Bill Gates and Paul Allen were once the bad boys of the University of Washington’s computer science lab. Now, the school’s buildings are named in their honor.
Forty-six years ago, the director of the computer science lab at the University of Washington kicked high-school students Bill Gates and Paul Allen out for hogging the teletype machines and swiping an acoustic coupler.
So it is perhaps a special irony that on Thursday, the UW’s regents board — which had already named the computer science school and one building after Allen — named the school’s newest $110 million building after Gates and his wife, Melinda.
It will become the Bill & Melinda Gates Center for Computer Science & Engineering, across from the Paul G. Allen Center for Computer Science & Engineering.
Buildings named after Gates family members on other campuses
• Stanford: Gates Computer Science Building
• Carnegie Mellon: Gates Center for Computer Science
• University of Texas at Austin: Bill & Melinda Gates Computer Science Complex
• Cornell: Bill & Melinda Gates Hall
• MIT: Gates Tower of the Ray & Maria Stata Center
• Cambridge: William Gates Building (named for Gates’ father)
• Harvard: Maxwell Dworkin Laboratory (the maiden names of the mothers of Bill Gates and former Microsoft CEO Steve Ballmer)
University of Washington
Buildings are often named after the person who donated the most money to build them, but not this time. Although the Gates family and its foundation have given more than $1.25 billion to the UW for such things as global health, research, scholarships and a new law school building — the foundation and the family haven’t contributed money to this project.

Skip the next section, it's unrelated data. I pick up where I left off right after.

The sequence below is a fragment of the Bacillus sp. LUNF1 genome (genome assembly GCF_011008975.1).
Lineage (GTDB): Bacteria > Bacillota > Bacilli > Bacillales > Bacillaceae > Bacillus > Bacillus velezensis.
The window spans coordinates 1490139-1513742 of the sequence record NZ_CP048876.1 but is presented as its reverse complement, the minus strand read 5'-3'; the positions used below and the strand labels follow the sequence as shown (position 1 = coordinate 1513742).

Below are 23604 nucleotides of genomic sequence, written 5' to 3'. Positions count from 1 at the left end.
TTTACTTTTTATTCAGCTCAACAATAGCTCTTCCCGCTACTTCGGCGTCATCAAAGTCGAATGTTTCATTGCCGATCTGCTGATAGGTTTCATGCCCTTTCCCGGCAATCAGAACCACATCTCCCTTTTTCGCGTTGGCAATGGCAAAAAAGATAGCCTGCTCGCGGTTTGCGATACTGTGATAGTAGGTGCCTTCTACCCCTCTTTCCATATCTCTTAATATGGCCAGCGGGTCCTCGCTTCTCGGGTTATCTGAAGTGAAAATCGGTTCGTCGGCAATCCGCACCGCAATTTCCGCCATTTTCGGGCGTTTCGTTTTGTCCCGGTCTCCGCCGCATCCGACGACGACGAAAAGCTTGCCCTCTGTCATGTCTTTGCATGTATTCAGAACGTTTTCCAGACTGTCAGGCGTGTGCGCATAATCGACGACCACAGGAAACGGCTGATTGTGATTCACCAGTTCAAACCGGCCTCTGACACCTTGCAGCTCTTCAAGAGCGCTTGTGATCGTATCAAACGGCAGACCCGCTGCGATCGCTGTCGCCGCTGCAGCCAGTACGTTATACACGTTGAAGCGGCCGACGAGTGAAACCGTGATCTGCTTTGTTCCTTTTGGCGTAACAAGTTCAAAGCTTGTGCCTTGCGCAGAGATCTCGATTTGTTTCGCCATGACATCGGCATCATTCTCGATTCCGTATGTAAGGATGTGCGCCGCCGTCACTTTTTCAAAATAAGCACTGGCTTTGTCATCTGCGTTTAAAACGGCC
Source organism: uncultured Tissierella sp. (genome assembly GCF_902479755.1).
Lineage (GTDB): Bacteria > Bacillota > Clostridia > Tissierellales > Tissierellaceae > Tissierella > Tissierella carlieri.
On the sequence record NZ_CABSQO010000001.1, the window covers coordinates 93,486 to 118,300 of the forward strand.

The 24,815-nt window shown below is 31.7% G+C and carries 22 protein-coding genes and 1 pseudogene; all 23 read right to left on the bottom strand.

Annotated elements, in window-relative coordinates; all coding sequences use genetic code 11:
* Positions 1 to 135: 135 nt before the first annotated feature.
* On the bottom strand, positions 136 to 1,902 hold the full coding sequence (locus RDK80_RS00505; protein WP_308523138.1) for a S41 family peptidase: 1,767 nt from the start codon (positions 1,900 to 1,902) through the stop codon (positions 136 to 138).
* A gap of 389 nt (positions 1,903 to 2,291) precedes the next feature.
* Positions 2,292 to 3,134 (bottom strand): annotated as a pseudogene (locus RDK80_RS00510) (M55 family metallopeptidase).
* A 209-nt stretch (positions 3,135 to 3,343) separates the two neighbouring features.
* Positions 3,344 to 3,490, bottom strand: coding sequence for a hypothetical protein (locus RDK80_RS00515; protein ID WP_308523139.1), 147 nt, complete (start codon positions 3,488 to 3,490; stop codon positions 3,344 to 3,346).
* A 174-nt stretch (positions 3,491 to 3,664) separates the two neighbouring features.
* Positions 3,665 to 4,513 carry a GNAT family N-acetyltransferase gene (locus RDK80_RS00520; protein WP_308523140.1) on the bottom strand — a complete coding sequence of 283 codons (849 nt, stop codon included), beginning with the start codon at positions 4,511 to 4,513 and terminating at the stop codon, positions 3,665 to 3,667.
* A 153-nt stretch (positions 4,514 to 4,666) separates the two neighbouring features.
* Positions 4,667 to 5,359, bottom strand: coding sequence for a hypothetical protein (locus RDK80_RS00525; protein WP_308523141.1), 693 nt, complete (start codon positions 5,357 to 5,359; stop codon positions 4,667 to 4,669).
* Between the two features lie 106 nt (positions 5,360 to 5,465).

Most Read Local Stories
- Police chief's decision to quit may have just saved Seattle from itself
- Coronavirus daily news updates, August 14: What to know today about COVID-19 in the Seattle area, Washington state and the world
- What type of mask is best? How often should I wash it? Answers to your questions about masks
- Six months into pandemic, Washington state still struggles with COVID-19 data
- Hundreds of sea lions to be killed on Columbia River in effort to save endangered fish
Instead, some of the city’s most well-heeled tech leaders got together and, calling themselves “the friends of Bill and Melinda,” agreed to donate $30 million toward the project and name the building after the Microsoft co-founder and his wife. Melinda Gates, who also worked at Microsoft, is now co-chair, along with her husband, of the Bill & Melinda Gates Foundation.
“It’s emblematic of Seattle, the way people help and respect each other,” said Ed Lazowska, who holds the UW’s Bill & Melinda Gates chair in computer science. Lazowska partnered with Microsoft President Brad Smith to raise the private money to fund the building.
Lazowska said the naming idea started with Smith and his wife, Kathy Surace-Smith, who proposed it to Charles and Lisa Simonyi (Charles was an early Microsoft programmer). The Simonyis were enthusiastic, and the idea “developed incredible momentum,” Lazowska said, with a who’s-who list of the tech community throwing millions at the project: Satya and Anu Nadella (Microsoft CEO), Jeff and MacKenzie Bezos (Amazon), Lloyd and Janet Frink (Zillow), Jim and Catherine Allchin (Microsoft) — 13 couples in all.
The UW Seattle campus already is home to Mary Gates Hall (named after Bill’s mother) and the law school’s William H. Gates Hall (named after his father). Both were UW regents.
Allen’s father was an associate librarian, which led the other co-founder of Microsoft to give money toward the construction of the Allen Library, a modern wing of the gothic Suzzallo.
Seven other computer science buildings on campuses around the globe also bear the Gates name, but Bill Gates was reportedly tickled by the news about the UW’s structure.
At a recent celebration dinner, Lazowska said, “Melinda started the evening by saying, ‘It’s not often Bill comes home and says, you won’t believe what happened today.’ ”
The new Gates Center is expected to be finished in late 2018, and will open early in 2019. It will help double the number of students who can major in computer science, already one of the most sought-after majors at the UW.